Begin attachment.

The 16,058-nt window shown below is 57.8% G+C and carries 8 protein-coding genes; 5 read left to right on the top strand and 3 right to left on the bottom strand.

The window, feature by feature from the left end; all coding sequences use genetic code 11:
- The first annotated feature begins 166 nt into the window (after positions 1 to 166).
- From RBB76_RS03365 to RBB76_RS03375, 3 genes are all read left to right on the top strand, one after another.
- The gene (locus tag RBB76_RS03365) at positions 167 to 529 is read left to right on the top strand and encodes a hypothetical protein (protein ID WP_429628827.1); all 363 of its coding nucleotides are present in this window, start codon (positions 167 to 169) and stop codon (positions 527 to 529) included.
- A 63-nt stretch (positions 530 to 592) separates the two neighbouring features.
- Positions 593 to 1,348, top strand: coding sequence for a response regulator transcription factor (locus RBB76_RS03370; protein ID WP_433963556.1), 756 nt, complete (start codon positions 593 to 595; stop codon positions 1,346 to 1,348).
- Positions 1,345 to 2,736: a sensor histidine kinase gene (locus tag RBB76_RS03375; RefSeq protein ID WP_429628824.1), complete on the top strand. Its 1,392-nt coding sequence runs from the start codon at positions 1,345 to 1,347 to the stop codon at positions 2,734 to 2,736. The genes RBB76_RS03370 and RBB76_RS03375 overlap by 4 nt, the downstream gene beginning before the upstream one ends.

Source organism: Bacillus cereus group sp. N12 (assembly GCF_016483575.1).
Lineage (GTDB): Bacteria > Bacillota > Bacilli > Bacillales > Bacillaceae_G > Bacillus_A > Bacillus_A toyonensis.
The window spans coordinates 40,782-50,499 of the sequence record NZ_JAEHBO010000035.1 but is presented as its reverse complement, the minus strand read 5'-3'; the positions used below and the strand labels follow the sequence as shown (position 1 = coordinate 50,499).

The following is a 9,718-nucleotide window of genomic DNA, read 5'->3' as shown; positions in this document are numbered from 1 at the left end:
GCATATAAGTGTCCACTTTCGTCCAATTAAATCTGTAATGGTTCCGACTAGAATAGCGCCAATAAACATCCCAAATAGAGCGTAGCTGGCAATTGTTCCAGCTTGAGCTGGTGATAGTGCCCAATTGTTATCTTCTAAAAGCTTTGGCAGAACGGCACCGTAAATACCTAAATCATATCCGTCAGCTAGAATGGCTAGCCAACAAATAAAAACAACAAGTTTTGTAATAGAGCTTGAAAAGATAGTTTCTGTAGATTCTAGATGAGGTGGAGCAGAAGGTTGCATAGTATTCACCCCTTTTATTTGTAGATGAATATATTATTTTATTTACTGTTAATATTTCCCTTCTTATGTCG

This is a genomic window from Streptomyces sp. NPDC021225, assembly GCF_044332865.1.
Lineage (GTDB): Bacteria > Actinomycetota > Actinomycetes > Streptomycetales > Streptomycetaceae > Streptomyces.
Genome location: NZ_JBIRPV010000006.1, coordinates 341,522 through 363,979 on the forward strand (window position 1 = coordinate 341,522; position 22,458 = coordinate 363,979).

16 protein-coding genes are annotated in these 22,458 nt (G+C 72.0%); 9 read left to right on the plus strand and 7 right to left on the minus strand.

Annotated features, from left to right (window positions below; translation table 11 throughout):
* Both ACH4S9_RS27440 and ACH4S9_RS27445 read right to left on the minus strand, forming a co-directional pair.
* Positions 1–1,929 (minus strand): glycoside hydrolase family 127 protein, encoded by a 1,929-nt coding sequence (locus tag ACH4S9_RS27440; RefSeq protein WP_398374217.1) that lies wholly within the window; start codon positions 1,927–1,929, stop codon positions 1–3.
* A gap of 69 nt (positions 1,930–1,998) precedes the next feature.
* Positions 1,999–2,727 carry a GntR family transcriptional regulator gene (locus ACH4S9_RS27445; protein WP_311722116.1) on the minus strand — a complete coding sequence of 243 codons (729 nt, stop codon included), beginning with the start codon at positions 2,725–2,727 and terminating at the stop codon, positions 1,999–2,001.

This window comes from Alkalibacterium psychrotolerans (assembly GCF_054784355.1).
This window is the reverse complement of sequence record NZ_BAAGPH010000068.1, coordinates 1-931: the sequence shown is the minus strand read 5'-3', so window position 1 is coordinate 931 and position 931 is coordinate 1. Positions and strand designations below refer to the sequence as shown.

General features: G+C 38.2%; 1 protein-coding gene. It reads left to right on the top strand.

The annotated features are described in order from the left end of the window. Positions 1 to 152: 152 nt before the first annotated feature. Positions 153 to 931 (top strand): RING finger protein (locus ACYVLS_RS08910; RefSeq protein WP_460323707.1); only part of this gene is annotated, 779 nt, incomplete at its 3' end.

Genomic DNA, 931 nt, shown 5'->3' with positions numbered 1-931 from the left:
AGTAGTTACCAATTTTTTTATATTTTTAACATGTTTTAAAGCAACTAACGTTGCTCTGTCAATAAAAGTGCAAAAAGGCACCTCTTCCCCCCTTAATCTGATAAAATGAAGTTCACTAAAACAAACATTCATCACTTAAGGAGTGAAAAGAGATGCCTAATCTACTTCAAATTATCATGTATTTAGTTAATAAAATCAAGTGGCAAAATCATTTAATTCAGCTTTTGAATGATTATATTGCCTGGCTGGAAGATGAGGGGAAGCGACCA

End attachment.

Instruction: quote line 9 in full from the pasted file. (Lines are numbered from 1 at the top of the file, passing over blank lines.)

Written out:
Source organism: Bacillus cereus group sp. N12 (assembly GCF_016483575.1).